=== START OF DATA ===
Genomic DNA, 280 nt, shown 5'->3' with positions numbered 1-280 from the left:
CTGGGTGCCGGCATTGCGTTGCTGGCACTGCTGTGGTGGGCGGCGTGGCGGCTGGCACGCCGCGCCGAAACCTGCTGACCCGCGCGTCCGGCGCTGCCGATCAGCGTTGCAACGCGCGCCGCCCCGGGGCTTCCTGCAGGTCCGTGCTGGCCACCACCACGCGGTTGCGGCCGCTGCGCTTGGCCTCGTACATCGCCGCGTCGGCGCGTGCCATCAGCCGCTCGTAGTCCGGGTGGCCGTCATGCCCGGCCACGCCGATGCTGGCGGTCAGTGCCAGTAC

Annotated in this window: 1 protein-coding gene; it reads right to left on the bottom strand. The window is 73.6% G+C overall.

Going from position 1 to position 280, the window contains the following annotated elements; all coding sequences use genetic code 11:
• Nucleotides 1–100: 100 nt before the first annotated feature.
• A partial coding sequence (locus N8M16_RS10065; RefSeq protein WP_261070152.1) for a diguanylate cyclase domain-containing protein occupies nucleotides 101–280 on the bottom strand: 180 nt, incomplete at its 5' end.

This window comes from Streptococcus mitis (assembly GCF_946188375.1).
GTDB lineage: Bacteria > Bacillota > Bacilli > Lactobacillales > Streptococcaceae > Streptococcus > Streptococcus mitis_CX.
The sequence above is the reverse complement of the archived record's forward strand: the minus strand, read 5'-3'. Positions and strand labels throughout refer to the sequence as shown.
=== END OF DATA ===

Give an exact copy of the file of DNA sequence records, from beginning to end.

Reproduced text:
Genomic DNA, 280 nt, shown 5'->3' with positions numbered 1-280 from the left:
CTGGGTGCCGGCATTGCGTTGCTGGCACTGCTGTGGTGGGCGGCGTGGCGGCTGGCACGCCGCGCCGAAACCTGCTGACCCGCGCGTCCGGCGCTGCCGATCAGCGTTGCAACGCGCGCCGCCCCGGGGCTTCCTGCAGGTCCGTGCTGGCCACCACCACGCGGTTGCGGCCGCTGCGCTTGGCCTCGTACATCGCCGCGTCGGCGCGTGCCATCAGCCGCTCGTAGTCCGGGTGGCCGTCATGCCCGGCCACGCCGATGCTGGCGGTCAGTGCCAGTAC

Annotated in this window: 1 protein-coding gene; it reads right to left on the bottom strand. The window is 73.6% G+C overall.

Going from position 1 to position 280, the window contains the following annotated elements; all coding sequences use genetic code 11:
• Nucleotides 1–100: 100 nt before the first annotated feature.
• A partial coding sequence (locus N8M16_RS10065; RefSeq protein WP_261070152.1) for a diguanylate cyclase domain-containing protein occupies nucleotides 101–280 on the bottom strand: 180 nt, incomplete at its 5' end.

This window comes from Streptococcus mitis (assembly GCF_946188375.1).
GTDB lineage: Bacteria > Bacillota > Bacilli > Lactobacillales > Streptococcaceae > Streptococcus > Streptococcus mitis_CX.
The sequence above is the reverse complement of the archived record's forward strand: the minus strand, read 5'-3'. Positions and strand labels throughout refer to the sequence as shown.